• Try to represent the property as a JavaBean -- If all of these other methods fail, we assume that the object returned is a JavaBean. We recursively call the first version of getAsDOM() on the property's value and hope for the best. Note that there's no guarantee that just any class will be a bean. What that means is, if you are going to define properties that return nonprimitive types, and have no property editor, and you don't want those properties to be lost, you'll have to define either getAsDOM() for the property, getPropertynameAsDOM() for the property, or getAsDOM() for the whole bean. If the property is a bean, however, these last few lines (lines 229 to 231) will correctly create the DOM document for the property, which is then (as you remember from the discussion of TXDocument above) used to write the XML to the output file. Voilà!


This month, we've created a class that turns a JavaBean into XML. Next month, we'll look at (and fix) some of the problems that our new code will cause for XMLBeanReader, and discuss some reader feedback. Please keep writing: it's gratifying to know that this column is helping people to better understand JavaBeans, XML, and how they work together. Please feel free to suggest improvements to the code you see here.

Mark Johnson has a B.S. in Computer and Electrical Engineering from Purdue University (1986), and has been writing for JavaWorld since August of 1997. He knows nothing about spectator sports and likes it that way. On a good day, he can watch a game being played on TV and tell you what sport it is, usually on the first guess. Mark currently works as a designer and developer for Object Products, Inc. in Fort Collins, CO.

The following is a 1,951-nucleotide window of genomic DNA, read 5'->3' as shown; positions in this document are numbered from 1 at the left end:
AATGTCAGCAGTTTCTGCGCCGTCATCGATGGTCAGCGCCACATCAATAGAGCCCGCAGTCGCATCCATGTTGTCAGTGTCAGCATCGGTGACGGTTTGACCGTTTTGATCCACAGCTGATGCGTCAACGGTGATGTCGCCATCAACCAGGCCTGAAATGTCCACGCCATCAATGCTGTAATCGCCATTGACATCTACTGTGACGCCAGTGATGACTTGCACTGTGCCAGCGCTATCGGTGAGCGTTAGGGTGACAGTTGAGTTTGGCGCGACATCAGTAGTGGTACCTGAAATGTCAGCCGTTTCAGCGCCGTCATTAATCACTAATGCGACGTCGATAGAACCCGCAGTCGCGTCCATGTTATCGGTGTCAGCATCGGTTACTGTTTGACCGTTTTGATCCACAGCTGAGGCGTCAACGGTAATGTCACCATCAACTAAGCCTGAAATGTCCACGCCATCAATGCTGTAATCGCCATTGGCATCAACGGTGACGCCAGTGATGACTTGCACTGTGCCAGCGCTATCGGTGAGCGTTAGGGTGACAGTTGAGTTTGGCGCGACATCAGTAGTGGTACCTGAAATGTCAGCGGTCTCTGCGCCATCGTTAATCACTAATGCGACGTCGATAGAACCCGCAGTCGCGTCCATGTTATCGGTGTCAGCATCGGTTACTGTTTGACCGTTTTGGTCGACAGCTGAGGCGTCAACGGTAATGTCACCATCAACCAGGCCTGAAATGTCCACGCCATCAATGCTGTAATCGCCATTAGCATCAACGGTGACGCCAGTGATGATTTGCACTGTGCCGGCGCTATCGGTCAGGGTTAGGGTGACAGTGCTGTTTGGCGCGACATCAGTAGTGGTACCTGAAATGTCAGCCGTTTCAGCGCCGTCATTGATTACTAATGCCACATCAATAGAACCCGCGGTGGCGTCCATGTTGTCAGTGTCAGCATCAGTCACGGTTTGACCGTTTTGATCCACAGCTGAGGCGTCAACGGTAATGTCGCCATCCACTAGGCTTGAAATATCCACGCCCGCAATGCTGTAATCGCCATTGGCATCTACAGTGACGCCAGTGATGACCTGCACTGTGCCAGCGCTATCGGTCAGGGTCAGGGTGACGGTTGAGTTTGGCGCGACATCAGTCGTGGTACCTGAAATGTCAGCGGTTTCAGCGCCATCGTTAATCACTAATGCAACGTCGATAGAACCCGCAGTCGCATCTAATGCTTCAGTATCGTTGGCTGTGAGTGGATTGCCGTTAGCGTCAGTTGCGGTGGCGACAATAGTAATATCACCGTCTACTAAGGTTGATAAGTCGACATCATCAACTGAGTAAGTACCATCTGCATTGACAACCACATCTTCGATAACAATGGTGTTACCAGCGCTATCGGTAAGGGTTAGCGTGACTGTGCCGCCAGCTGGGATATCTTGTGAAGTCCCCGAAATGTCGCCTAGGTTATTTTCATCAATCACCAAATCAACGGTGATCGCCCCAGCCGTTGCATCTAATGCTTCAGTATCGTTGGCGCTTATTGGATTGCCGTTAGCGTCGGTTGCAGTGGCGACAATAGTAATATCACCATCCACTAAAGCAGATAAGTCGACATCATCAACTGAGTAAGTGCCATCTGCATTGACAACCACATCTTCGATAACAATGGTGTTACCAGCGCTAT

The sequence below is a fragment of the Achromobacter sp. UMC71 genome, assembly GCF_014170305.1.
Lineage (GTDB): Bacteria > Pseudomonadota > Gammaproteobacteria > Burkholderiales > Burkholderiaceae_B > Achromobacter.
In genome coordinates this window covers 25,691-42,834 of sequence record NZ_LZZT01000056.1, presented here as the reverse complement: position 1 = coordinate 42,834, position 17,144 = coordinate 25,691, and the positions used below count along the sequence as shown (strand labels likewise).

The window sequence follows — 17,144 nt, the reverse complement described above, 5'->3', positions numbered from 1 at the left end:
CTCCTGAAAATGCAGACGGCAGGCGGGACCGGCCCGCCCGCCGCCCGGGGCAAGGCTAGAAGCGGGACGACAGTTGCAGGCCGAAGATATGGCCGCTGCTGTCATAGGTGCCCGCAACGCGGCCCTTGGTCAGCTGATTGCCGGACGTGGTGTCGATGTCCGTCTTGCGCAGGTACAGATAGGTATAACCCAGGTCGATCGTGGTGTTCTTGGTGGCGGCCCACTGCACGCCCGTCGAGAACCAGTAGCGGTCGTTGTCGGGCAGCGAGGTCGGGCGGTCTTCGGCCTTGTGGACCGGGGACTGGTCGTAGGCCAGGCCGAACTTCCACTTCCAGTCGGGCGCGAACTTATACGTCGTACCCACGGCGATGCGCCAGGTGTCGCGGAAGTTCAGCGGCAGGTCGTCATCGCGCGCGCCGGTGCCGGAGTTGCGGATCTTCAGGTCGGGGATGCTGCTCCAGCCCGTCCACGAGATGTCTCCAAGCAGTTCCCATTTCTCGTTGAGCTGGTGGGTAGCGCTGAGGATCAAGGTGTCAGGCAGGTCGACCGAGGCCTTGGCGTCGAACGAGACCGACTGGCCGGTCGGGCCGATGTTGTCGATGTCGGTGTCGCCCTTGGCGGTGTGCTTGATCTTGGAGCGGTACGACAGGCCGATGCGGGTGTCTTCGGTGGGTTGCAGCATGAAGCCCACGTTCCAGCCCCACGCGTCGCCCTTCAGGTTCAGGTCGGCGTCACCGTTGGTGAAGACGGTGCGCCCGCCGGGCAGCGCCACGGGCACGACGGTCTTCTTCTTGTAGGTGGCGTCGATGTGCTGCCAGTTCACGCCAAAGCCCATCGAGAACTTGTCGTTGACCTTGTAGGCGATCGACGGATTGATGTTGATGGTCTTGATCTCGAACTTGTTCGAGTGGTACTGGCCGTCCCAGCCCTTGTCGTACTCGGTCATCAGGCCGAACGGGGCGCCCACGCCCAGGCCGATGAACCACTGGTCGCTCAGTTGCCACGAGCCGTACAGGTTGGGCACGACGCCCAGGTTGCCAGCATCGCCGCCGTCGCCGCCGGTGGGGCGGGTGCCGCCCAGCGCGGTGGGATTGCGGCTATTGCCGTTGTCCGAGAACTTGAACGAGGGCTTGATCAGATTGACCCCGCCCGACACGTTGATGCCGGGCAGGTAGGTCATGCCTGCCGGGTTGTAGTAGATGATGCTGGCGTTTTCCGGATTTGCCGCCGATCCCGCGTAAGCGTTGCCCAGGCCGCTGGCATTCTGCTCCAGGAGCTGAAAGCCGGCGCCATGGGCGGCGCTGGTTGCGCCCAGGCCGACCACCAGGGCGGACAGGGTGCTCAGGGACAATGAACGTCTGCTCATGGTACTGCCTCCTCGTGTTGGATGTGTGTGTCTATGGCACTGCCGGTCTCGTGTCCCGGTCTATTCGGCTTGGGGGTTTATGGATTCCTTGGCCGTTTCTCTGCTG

Learn more about this topic

  • You can read the complete XML standard, called Extensible Markup Language (XML) 1.0 W3C Recommendation, here
  • Read the RDF (Resource Definition Framework) standard -- a work in-progress -- at
  • One of the better "one-stop shopping" sources for XML information is at It has links to just about everything in the XML world. One of the more interesting things at this site is, believe it or not, the commentary on XML technology
  • A current version of the XML FAQ by Peter Flynn, et al. This is the version of the FAQ recommended by the W3C
  • The parser from IBM's xml4j package is available free for noncommercial use. It's even free for commercial use, but be sure to read the license agreement
  • In a note unrelated to JavaBeans, but still too cool for words, check out Jikes, IBM's new open source java compiler! Find out about it at the alphaWorks site at
  • For IBM's Bean Markup Language (BML), see
  • If you're interested in the fine details of the current Document Object Model (Level 1) specification, you can find it at the W3C's Web site at
  • Microsoft has a good set of tutorials on XML at
  • There's also a whole XML "workshop" area. Don't try to access the workshop in Netscape, thoughthe table of contents doesn't work! These documents are free training, and are well written (though the examples don't always work, even in IE5beta.) Just don't be fooled into thinking that everything there is open standard. Some of the tutorials and many of the articles are about Microsoft-only technology that won't work with all browsers or platforms